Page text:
Personalising obesity management: How do very low calorie diets and anti-obesity medications work together?

Dr Rebecca Tinning

writer

Dr Rebecca Tinning

Senior Healthcare Executive

Dr Rebecca Tinning

 

NHMRC guidelines for obesity are outdated— expert advocates for a phenotype-based approach

No two people living with obesity present exactly the same way, and therefore management needs to be tailored to each individual, says Dr Georgia Rigas, a GP and senior bariatric physician at St George Private Hospital who will be speaking at Healthed’s upcoming webcast.

Although a range of treatments are available to manage obesity, the National Health and Medical Research Council guidelines are now outdated, according to Dr Rigas.

Fortunately, there’s a useful algorithm that can help guide GPs.

The algorithm, developed last year by the Australian Diabetes Society and the Australian and New Zealand Obesity Society, considers factors such as BMI, comorbidities, and individual goals and preferences to help guide treatment choices. It also recognises obesity as a chronic condition that requires ongoing management.

“The first step is intensive lifestyle modification. And I want to stress that this is the foundation upon which all the additional adjunct therapies are built upon”.

However, there are limitations, and it’s important that patients understand these.

“When people lose weight, they tend to go back to their setpoint, once they stop that particular intervention, and it’s incumbent upon us as healthcare professionals, to just take the time and explain to our patients why weight loss maintenance is difficult”.

“When a person with obesity loses weight by lifestyle interventions alone, we’re seeing an increase in their hunger hormone ghrelin and we see a suppression of the satiety hormones”, Dr Rigas explains.

“This, combined with a reduction in their metabolic rate, collectively is called metabolic adaptation. And it’s for this reason that people with obesity struggle to maintain their weight. It is not due to a lack of willpower. It’s quite the opposite. People are fighting their biology”.

Very low energy diets (VLED) have shown success as a first or initial phase of weight loss, but when the patient stops the diet, they regain weight.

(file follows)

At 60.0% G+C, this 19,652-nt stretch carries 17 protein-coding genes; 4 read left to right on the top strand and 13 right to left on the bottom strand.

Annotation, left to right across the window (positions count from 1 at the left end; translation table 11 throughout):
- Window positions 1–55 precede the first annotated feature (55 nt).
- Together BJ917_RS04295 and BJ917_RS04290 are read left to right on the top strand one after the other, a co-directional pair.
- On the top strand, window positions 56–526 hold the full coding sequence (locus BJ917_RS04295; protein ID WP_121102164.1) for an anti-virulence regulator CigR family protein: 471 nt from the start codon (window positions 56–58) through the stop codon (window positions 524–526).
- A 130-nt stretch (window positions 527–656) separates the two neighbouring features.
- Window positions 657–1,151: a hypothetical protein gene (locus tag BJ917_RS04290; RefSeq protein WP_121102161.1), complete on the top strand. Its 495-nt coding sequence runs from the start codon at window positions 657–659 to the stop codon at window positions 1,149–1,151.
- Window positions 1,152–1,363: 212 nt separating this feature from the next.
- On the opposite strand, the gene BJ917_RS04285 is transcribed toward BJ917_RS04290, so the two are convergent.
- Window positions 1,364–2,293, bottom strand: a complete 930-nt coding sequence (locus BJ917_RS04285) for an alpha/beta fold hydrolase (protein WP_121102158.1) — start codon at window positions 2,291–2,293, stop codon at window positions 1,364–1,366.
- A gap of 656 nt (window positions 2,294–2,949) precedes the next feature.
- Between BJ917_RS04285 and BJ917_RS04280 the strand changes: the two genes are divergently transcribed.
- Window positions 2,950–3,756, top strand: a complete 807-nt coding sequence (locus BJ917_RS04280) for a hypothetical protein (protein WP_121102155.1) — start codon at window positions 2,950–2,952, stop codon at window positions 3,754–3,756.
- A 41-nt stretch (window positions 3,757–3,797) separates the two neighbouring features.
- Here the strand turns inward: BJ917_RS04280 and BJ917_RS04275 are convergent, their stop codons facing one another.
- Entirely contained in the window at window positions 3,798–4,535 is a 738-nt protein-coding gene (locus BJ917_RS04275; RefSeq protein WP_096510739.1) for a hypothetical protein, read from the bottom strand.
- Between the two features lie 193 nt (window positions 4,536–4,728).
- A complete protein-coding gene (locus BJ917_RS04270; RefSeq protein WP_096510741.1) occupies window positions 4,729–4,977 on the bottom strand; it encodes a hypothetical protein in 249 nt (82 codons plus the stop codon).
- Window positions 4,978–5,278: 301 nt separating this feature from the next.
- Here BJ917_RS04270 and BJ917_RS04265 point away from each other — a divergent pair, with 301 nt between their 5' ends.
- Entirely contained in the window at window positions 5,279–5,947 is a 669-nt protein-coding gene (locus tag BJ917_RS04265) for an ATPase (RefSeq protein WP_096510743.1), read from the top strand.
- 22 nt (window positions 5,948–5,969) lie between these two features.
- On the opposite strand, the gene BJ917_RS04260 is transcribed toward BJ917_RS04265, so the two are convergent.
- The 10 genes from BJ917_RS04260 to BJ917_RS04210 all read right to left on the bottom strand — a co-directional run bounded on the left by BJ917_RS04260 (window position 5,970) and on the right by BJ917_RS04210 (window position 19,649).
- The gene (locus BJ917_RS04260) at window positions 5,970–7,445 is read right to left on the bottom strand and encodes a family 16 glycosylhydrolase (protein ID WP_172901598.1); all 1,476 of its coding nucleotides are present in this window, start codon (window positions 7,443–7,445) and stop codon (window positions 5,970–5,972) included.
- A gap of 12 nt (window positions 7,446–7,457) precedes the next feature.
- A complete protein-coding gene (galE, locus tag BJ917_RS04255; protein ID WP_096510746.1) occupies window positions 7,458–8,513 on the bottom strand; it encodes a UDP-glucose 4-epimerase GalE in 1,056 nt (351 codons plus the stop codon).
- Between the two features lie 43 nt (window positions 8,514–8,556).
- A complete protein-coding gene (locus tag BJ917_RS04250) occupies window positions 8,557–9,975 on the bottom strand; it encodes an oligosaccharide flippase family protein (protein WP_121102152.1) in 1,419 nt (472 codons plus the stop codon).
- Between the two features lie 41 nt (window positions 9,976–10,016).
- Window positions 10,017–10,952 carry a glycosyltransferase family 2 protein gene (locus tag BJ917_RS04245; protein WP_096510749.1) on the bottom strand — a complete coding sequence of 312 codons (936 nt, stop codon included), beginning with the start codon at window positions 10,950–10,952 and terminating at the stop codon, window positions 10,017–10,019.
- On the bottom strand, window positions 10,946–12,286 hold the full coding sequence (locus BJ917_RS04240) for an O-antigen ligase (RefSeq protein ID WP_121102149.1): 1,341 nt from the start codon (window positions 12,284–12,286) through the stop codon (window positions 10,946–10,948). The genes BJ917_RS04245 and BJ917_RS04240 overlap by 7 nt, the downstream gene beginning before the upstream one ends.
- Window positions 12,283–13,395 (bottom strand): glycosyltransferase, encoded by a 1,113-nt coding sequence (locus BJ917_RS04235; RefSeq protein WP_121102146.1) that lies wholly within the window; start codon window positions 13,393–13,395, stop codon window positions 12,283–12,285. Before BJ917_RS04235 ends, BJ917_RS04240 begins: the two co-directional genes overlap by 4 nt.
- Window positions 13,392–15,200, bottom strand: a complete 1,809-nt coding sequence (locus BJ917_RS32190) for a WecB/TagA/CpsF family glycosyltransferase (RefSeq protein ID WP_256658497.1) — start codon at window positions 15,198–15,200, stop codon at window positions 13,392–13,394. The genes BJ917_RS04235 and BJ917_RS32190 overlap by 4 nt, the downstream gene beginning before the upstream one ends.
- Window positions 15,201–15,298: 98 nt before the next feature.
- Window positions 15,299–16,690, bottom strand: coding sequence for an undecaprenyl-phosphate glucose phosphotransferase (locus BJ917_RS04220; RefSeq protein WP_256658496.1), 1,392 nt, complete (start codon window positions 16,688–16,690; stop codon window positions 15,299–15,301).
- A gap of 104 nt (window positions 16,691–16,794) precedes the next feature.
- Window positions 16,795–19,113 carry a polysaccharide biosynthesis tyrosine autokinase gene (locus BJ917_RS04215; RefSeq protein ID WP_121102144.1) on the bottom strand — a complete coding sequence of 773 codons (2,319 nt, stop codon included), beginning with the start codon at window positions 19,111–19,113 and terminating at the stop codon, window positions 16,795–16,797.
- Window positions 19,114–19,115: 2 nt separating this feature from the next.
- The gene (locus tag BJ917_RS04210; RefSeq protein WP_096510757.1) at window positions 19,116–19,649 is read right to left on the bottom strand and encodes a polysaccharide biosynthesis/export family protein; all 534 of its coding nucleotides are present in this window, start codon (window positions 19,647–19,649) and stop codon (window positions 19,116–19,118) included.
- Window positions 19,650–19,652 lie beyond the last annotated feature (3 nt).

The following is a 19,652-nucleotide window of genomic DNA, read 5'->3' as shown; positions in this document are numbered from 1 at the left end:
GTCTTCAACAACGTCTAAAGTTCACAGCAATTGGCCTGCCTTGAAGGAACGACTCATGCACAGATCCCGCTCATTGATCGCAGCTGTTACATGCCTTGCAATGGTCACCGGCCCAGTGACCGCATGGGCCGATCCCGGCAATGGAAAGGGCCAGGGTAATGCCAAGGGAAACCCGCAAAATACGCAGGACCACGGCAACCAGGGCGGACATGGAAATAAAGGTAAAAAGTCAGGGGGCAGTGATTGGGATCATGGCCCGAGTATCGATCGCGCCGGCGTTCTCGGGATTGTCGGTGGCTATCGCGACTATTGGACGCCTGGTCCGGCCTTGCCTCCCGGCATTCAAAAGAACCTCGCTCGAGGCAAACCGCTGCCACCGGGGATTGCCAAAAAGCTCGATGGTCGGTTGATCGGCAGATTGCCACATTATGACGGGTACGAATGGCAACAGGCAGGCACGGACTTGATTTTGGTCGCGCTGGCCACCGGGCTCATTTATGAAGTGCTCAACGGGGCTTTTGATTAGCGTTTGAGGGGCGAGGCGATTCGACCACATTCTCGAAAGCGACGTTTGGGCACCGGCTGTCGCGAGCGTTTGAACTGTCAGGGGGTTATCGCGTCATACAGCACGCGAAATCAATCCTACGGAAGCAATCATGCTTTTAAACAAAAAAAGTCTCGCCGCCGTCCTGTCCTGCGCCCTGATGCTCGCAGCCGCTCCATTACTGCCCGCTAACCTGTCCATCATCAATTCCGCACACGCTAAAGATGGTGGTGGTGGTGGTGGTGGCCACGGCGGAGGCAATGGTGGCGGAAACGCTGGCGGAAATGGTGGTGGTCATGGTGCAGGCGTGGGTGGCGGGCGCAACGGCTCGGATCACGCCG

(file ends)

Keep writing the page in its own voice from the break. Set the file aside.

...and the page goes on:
It’s at this stage that Dr Rigas recommends GPs consider pharmacotherapy as an adjunct to VLED. As a combination therapy, patients can achieve double the amount of weight loss and it can be maintained in the long term.

With a wide range of TGA approved anti-obesity medications available to GPs, how do you choose what to prescribe?

Dr Rigas says “phenotyping” – understanding the eating behaviour patterns of your patient and prescribing a medication that works on that mechanism— can give the best results.

A pragmatic trial published in 2021 found four key phenotypes of obesity: hungry brain (abnormal satiation), emotional hunger (hedonic eating), hungry gut (abnormal satiety), and slow burn (decreased metabolic rate). Some participants (27%) had two or more phenotypes, and 15% had none.

The study found that participants randomised to the phenotype-guided approach had 1.75-fold greater weight loss at 12 months.

Which medicines were prescribed for each phenotype?

  • Patients with abnormal satiation were given either phentermine‐topiramate extended release or lorcaserin (but the latter was discontinued following an FDA recall).
  • Patients with abnormal hedonic eating (“emotional hunger”) were prescribed oral naltrexone/bupropion sustained release.
  • Patients with abnormal satiety were prescribed liraglutide
  • Patients with low predicted energy expenditure were prescribed phentermine 15 mg daily plus increased resistance training.
  • When the patient fit more than one category, medication was chosen based on the predominant phenotype.

Source: Obesity (Silver Spring). 2021 Apr;29(4):662-671

Dr Rigas says it’s also important to remember that as obesity is chronic and progressive, lapses in management do occur. The 2022 National Obesity Strategy recommends that GPs proactively intervene if a person regains even a modest amount of weight.

Using VLEDs and pharmacotherapy in combination can be effective to achieve and maintain significant weight loss and improve comorbidities associated with obesity.

Additionally, regular monitoring and follow-up are important to reduce the likelihood of regaining weight.

“We need to be discussing weight with our patients on a regular basis. Obesity is a chronic disease and should be managed as such. We should not be afraid to have these conversations, as they are essential to the health and well-being of our patients.”

For more super practical and evidence-based tips on managing obesity in general practice, register here for Healthed’s webcast on Tuesday, 18 April, where Dr Rigas will be speaking.

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Dr Rebecca Tinning

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Dr Rebecca Tinning

Senior Healthcare Executive

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